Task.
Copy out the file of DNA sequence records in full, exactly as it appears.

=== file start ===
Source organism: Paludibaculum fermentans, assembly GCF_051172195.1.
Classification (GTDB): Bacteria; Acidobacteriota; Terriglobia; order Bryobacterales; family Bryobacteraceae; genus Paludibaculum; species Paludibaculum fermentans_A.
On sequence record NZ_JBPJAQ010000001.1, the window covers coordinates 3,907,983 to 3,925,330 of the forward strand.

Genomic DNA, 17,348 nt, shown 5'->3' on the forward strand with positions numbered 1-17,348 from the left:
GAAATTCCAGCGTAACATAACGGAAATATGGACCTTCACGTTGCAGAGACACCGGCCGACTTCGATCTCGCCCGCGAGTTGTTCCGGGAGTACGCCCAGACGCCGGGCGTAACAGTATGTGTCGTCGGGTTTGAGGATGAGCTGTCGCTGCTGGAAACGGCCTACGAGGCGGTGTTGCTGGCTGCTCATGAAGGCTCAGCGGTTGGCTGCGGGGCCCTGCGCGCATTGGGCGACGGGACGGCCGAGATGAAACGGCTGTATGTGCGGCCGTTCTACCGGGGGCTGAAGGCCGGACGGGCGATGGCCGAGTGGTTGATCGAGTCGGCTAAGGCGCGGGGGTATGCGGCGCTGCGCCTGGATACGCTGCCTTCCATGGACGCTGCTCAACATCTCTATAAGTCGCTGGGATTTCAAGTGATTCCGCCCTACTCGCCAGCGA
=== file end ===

Source organism: Paludibaculum fermentans, assembly GCF_051172195.1.
Classification (GTDB): Bacteria; Acidobacteriota; Terriglobia; order Bryobacterales; family Bryobacteraceae; genus Paludibaculum; species Paludibaculum fermentans_A.
On sequence record NZ_JBPJAQ010000001.1, the window covers coordinates 3,907,983 to 3,925,330 of the forward strand.

Genomic DNA, 17,348 nt, shown 5'->3' on the forward strand with positions numbered 1-17,348 from the left:
GAAATTCCAGCGTAACATAACGGAAATATGGACCTTCACGTTGCAGAGACACCGGCCGACTTCGATCTCGCCCGCGAGTTGTTCCGGGAGTACGCCCAGACGCCGGGCGTAACAGTATGTGTCGTCGGGTTTGAGGATGAGCTGTCGCTGCTGGAAACGGCCTACGAGGCGGTGTTGCTGGCTGCTCATGAAGGCTCAGCGGTTGGCTGCGGGGCCCTGCGCGCATTGGGCGACGGGACGGCCGAGATGAAACGGCTGTATGTGCGGCCGTTCTACCGGGGGCTGAAGGCCGGACGGGCGATGGCCGAGTGGTTGATCGAGTCGGCTAAGGCGCGGGGGTATGCGGCGCTGCGCCTGGATACGCTGCCTTCCATGGACGCTGCTCAACATCTCTATAAGTCGCTGGGATTTCAAGTGATTCCGCCCTACTCGCCAGCGA